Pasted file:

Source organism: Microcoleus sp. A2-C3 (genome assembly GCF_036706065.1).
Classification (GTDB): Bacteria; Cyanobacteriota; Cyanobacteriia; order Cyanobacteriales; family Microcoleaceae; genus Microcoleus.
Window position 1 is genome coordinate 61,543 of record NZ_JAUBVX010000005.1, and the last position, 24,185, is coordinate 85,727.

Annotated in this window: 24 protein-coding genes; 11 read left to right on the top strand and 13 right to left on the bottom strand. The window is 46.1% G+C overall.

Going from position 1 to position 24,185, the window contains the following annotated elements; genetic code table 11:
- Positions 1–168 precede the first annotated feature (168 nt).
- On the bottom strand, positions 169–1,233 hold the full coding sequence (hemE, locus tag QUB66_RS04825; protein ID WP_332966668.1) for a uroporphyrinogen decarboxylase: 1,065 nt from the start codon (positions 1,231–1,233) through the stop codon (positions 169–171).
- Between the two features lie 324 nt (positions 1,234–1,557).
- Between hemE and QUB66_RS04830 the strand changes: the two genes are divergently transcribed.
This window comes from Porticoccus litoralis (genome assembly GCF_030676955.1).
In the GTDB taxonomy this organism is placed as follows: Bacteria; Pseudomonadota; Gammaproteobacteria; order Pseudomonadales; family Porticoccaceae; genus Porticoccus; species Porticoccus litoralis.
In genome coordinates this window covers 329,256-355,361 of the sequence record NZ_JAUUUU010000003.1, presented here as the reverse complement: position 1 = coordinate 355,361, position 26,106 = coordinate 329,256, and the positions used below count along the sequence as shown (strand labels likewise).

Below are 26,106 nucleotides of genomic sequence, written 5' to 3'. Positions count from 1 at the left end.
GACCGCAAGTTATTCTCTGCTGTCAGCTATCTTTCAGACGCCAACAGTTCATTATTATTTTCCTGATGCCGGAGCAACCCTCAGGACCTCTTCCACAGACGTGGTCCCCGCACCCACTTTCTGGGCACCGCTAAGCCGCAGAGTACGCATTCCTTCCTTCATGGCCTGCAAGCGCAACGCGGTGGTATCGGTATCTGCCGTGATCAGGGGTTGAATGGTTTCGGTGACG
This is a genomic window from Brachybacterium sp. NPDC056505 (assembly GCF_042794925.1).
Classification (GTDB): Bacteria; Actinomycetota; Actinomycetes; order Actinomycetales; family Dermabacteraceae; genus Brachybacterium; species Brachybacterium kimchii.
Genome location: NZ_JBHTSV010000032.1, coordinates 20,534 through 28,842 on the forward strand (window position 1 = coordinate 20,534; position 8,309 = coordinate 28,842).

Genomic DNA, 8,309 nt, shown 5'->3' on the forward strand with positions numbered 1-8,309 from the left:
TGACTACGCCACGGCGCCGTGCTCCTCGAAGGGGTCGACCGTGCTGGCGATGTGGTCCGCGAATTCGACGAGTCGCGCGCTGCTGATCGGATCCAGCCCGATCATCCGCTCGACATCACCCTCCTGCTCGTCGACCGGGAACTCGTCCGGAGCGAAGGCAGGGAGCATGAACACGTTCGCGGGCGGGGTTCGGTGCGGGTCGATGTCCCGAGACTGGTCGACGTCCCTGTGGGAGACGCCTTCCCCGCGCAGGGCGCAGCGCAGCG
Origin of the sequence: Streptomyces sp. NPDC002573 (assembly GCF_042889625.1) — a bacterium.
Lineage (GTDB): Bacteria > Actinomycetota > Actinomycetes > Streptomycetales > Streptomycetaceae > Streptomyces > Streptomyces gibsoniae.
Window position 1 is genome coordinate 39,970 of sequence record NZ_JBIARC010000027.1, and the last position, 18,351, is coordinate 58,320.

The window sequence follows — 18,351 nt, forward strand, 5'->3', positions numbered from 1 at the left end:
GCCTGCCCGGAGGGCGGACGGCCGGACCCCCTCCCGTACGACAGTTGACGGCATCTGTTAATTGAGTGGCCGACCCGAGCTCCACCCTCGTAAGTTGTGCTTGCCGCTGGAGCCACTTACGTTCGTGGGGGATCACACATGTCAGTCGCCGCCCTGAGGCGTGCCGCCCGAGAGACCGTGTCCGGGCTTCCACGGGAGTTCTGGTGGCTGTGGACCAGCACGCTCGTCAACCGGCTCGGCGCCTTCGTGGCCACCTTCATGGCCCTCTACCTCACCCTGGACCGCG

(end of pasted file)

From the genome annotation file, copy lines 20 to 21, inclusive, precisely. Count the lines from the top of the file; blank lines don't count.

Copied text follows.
Origin of the sequence: Streptomyces sp. NPDC002573 (assembly GCF_042889625.1) — a bacterium.
Lineage (GTDB): Bacteria > Actinomycetota > Actinomycetes > Streptomycetales > Streptomycetaceae > Streptomyces > Streptomyces gibsoniae.